While the EU produces flax, the transformation of raw material is mostly performed abroad. Currently, 90% of the flax production goes to Asia (China) for textile transformation. The development of flax fibre biocomposite expected as a result of the FARBioTY project will enhance the development of a related industry for its transformation and manufacture. The success of the project will boost demand and job creations in this particular industry without infringing on the fibreglass composite sector.
2- Enhancing the economic activities of European flax producing regions
The European flax is widely known for being strong and thin crop providing high quality fibres. Currently, 80% of the flax world production comes from Europe, spread between France, Belgium and the Netherlands. The development of flax fibres for biocomposites will directly foster new economic activity in flax-producing regions.
3- Enhancing the competitiveness of European industries
The emergence of a high-tech, homemade biocomposite industry is an opportunity to trigger a European competitiveness on this particular technology. The EU Member States already control the production and have most of the best, high-tech application industries (train, car, shipping and aeronautical companies). This represents a competitive advantage the EU should exploit. The development of an accurate and fireproof technology will trigger parallel innovation dynamics in the application industries in terms of engineering, R&D, new projects… The opportunity represented in the development of the technology and associated industry will positively impact the EU in terms of growth through its leading position and competitive advantage.
4- Enhancing the economic activities of European industries active in the field of biocomposite formulations and manufacturing
The introduction of such a technology on the European and world market will directly benefit the flax, resin and biocomposite manufacturing industries. Even difficult to quantify at that stage (a business plan will be drafted in Action B3.2), the turnover of each enterprise will be directly impacted by this growth.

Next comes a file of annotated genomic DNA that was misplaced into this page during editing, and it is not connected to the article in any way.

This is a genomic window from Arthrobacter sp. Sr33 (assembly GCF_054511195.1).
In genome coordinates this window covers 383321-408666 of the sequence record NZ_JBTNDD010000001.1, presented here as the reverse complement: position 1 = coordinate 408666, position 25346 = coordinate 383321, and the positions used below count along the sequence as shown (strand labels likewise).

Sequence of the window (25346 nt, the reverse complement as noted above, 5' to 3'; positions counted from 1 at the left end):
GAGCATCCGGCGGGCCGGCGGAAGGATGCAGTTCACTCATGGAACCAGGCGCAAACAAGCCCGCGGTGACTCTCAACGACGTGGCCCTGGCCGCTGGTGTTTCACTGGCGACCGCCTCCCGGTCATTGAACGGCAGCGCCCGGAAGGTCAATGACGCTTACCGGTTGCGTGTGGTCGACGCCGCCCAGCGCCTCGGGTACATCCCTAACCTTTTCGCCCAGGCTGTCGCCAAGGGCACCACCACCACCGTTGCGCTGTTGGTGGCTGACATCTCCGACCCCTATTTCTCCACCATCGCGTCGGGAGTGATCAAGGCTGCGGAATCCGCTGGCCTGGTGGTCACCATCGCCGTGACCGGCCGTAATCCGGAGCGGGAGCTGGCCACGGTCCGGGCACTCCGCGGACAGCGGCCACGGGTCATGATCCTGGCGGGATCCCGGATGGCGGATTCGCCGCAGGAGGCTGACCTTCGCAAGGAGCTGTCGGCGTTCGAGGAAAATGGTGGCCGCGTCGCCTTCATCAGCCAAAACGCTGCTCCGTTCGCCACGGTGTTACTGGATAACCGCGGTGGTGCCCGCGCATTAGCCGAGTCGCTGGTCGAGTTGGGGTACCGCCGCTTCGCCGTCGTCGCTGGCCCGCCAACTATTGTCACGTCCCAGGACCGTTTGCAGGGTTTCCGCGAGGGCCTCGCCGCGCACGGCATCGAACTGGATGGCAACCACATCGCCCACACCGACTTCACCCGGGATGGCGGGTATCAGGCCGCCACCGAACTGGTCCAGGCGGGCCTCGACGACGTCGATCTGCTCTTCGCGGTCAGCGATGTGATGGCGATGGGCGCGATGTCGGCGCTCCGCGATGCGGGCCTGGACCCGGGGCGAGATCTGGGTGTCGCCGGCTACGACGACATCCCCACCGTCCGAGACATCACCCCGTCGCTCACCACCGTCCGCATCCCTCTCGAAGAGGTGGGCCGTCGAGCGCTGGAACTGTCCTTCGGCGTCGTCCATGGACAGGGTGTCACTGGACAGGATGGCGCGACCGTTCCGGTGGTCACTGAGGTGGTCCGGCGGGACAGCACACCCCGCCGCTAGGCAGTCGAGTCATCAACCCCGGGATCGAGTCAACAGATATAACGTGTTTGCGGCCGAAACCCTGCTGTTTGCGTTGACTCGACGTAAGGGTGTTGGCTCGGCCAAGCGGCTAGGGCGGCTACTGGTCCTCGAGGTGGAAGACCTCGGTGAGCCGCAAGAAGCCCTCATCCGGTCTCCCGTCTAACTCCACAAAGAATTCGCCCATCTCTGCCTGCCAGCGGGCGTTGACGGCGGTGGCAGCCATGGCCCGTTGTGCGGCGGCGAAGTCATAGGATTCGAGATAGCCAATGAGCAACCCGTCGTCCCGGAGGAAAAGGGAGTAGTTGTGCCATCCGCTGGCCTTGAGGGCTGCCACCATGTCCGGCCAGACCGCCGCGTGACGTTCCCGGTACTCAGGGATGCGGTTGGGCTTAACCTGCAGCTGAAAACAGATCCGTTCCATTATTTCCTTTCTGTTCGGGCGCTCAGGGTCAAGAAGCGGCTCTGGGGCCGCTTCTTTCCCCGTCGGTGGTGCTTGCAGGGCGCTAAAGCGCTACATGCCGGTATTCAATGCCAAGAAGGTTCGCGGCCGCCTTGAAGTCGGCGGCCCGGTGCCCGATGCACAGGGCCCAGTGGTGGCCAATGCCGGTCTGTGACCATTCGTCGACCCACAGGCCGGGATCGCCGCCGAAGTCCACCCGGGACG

Social and political impacts
1- Increase in employment rate and job creation
While enhancing the European economic activities in the sector of flax and biocomposites production, FARBioTY will indirectly contribute to increase opportunities of job creations and employment in:
• Flax producing industries. The flax sector gathers several professions such as the farmers growing the flax, flax scutching and flax treatment. The development of a flax fibre industry for biocomposites will boost the demand for flax and carry the growing flaxsector. Given that the demand of flax fibres for textile is not expected to decrease, an increase of job creations in the rural areas growing flax can be expected to answer a stronger demand, primarily in France, Belgium and The Netherlands, and later in other EU countries as the technology is getting adopted.
• And other industries active in the treatment, resin formulation, integration and pieces manufacturing
2- Limiting negative impacts of biocomposites manufacturing on health
The technology of the LIFE FARBioTY project aims to be used as an alternative to fibreglass not only for its environmental benefits, but also for its health and safety qualities. Flax fibres are not harmful and irritating as glass fibres are. The effects of a large scale development of the fireproof biocomposite technology will be a reduction of the irritating and carcinogenic material production (fibreglass) and the creation of a safer working environment for biocomposite manufacturers.
3- Increasing the attractiveness and recognition of European know-how for eco-innovative solutions development
Being innovative and succeeding developing environmental friendly technologies can be a source of pride and attractiveness. The success of the LIFE FARBioTY project and the replication of its technology will certainly contribute to the recognition of the European know-how and competitiveness. Innovation triggers innovation and the success of the environmental transition relies on the capacity to provide a stable and strong green growth.
4- Setting up incentives for encouraging transportation industrials to use biocomposite materials
In addition to fire concerns, the limited utilisation of biocomposite materials in the transportation industry can also be explained by a higher purchasing price of biocomposite materials compared to the one on fibreglass-made composite materials. While the FARBioTY partners aim to offer a solution being as costly as existing solution, they will also dedicate some time to study political measurers that exist to encourage industrials to use biocomposites and propose solutions to make this incentive improved.